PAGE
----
This is possible because factories have far more flexibility than most outfits are able to exploit, says Esslinger. Typically, original design manufacturers try to bring out as few products as possible to sell to the widest audience possible. Then armies of planes and trucks fill stores and distributor shelves around the world with inventory. The result, all too often, is reams of similar products that carry very low profit-margins, once the price wars have taken their toll.

Instead, Esslinger wants to develop an infrastructure of components -- say, a few dozen keyboards, enclosures, and other parts -- that are designed to be easily mixed-and-matched on the factory floor at little added cost. Manufacturers could then charge a premium for the more customized product and bring more profit to the bottom line.

"Today, it may only be cost-effective to make 10,000 units of a product. But that will go to 2000, and then to hundreds, and who knows, maybe then to 10," says Esslinger. "That's the challenge. It's not really about beauty or style. It's about uniqueness."


  Certainly, he and Flextronics CEO Marks share big ambitions. "I think we can grow to $300 million to $400 million in three to four years," says Esslinger, from around $35 million in 2003. Combined with Flextronics' related design services, Marks says these activities "will be a $500 million business within two years."

The plan may sound good on paper, but implementing it won't be easy. frog is as techno-hip as they come, staffed by black-clothed designers from eclectic professional backgrounds. Flextronics is a vast operation, which makes pinching pennies a religion in plants from Mexico to China. "I think the creative types will leave frog," says one recent departee. Pentagram's Brunner says that's what happened when Flextronics bought Palo Alto Design in 1999. "[Palo Alto] was an up-and-coming design firm. Selling was good for them financially, but they basically disappeared from a design point of view," Brunner says.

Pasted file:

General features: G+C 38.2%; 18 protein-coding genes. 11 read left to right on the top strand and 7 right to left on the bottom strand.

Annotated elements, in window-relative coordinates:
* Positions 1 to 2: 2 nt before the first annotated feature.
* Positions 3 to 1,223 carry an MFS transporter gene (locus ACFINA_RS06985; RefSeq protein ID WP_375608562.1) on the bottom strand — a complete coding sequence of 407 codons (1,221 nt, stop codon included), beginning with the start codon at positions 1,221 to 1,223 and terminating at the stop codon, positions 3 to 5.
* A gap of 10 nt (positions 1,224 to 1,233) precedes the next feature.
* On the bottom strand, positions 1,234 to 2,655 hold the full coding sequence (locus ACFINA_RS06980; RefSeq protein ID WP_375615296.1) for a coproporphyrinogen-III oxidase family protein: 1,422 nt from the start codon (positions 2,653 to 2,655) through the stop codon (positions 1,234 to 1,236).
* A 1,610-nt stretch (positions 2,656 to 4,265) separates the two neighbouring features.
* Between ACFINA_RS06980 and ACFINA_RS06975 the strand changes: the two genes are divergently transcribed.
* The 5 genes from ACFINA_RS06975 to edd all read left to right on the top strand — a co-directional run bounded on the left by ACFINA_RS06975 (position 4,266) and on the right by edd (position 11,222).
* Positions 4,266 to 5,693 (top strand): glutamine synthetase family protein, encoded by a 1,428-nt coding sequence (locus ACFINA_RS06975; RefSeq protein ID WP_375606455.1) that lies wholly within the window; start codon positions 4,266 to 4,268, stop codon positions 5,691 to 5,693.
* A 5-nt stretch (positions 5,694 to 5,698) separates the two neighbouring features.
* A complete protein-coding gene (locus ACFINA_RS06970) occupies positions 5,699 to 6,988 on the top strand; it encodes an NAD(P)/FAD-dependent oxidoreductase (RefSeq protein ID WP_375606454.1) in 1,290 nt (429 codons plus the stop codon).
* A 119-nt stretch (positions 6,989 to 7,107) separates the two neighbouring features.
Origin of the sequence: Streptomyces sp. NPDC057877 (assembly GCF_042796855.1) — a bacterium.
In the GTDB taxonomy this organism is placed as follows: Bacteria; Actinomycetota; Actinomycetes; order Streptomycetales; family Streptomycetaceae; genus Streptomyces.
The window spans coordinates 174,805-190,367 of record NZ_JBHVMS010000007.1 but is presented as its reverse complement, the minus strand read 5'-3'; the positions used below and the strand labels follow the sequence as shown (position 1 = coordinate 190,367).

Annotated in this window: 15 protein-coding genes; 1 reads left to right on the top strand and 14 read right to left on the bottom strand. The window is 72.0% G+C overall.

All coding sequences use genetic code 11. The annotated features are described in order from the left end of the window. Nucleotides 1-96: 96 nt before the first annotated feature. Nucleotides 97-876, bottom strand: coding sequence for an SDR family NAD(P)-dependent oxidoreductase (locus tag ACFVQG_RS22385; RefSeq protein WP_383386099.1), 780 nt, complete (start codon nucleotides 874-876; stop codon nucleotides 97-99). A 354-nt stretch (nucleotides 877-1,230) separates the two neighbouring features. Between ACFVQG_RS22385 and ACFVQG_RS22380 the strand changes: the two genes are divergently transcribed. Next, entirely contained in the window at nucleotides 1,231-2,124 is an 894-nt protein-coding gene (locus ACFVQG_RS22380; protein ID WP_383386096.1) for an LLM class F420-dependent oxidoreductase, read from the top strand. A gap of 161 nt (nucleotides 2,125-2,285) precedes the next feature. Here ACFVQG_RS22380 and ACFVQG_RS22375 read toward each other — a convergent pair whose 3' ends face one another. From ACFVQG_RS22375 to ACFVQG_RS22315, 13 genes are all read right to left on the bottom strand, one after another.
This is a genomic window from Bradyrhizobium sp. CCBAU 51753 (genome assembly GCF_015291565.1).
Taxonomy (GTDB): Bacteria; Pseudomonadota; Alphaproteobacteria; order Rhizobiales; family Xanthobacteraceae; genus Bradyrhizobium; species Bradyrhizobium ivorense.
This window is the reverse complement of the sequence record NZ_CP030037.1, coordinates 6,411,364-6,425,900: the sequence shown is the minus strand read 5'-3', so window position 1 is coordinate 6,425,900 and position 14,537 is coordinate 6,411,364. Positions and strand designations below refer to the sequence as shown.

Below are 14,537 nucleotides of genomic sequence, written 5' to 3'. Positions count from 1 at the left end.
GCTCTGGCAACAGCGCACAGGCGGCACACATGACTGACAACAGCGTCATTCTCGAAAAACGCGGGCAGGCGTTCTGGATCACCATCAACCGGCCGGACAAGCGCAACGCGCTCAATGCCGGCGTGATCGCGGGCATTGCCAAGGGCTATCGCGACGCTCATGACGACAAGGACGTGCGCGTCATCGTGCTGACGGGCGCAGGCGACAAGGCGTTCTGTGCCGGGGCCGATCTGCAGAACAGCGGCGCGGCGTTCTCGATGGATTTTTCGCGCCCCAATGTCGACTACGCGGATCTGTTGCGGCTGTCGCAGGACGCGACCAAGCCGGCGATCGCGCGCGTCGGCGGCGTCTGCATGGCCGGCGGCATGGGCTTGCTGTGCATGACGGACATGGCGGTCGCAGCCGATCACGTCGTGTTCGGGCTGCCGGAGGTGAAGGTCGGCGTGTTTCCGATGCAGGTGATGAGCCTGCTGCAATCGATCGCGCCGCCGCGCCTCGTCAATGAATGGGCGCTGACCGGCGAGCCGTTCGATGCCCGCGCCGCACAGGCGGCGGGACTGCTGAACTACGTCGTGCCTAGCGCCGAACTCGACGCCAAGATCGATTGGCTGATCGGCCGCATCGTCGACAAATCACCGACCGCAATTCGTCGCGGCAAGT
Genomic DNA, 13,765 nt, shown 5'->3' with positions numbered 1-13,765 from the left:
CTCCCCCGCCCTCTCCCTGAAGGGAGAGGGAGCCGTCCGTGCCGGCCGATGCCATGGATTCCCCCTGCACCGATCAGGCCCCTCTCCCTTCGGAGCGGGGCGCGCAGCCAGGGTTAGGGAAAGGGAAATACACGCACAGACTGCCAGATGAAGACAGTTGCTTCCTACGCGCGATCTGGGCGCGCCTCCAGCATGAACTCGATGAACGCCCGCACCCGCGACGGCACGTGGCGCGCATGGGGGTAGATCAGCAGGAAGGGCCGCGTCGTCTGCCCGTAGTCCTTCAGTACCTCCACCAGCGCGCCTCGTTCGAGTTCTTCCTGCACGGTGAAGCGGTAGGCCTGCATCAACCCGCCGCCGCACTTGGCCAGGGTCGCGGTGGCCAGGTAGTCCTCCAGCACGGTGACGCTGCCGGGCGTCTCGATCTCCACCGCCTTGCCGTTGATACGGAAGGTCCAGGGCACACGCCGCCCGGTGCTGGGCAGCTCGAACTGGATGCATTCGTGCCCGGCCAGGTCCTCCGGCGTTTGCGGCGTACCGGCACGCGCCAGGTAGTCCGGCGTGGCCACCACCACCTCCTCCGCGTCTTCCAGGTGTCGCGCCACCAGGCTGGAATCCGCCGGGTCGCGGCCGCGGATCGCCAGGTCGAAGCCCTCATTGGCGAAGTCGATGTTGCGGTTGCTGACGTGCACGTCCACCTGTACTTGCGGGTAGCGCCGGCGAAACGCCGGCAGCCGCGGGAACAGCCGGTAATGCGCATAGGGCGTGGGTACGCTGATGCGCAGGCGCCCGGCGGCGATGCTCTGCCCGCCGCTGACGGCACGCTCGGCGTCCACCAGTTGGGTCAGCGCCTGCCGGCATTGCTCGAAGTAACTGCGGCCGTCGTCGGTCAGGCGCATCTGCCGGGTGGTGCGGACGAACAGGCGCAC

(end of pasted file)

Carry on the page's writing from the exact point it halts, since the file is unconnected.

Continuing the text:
Esslinger agrees that maintaining frog's culture once inside Flextronics is the toughest challenge. "We have to prove to ourselves that this makes us better. It will be hard work." But he thinks it will happen, because Flextronics seems to want frog to maintain its maverick ways. Marks says he will maintain the frog brand name, and Flextronics' handful of industrial designers will now report to Esslinger. Also, the composition of frog's board will be split: Esslinger and Roller from frog, and Marks and Flextronics design-services chief Duncan Robertson. Indeed, Marks says he chose not to buy all of frog, "because we want those guys to stay."


  As for Esslinger, Marks figures he'll work another three or four years. Esslinger, who nearly quit in 2000 rather than slug it out through the downturn, won't give details, but insists he'll remain active. "This is the best job on earth, and I'm not good at golf."

But what about that big payday? "This isn't about the money," says Roller. Esslinger already is able to satisfy his lust for sports cars. He owns a souped-up Audi that weighs more than a ton and can go 190 mph, as well as a new yellow Porsche 911. "Patricia has never been jealous of anyone but my Porsche dealer," he laughs. He has even convinced her to allow him to put a glass wall in the living room of their home, so he can see into the garage.

He professes not even to know how much the firm pays him each year. Instead, he shrugs and nods toward his wife. "He has no idea," she laughs. "Unfortunately, he does have a credit card." So don't look for this tech industry legend to ride off into the sunset just yet. When the time comes, he says, "it won't be on horses. A Porsche, maybe."

Burrows is computer editor for BusinessWeek in the Silicon Valley bureau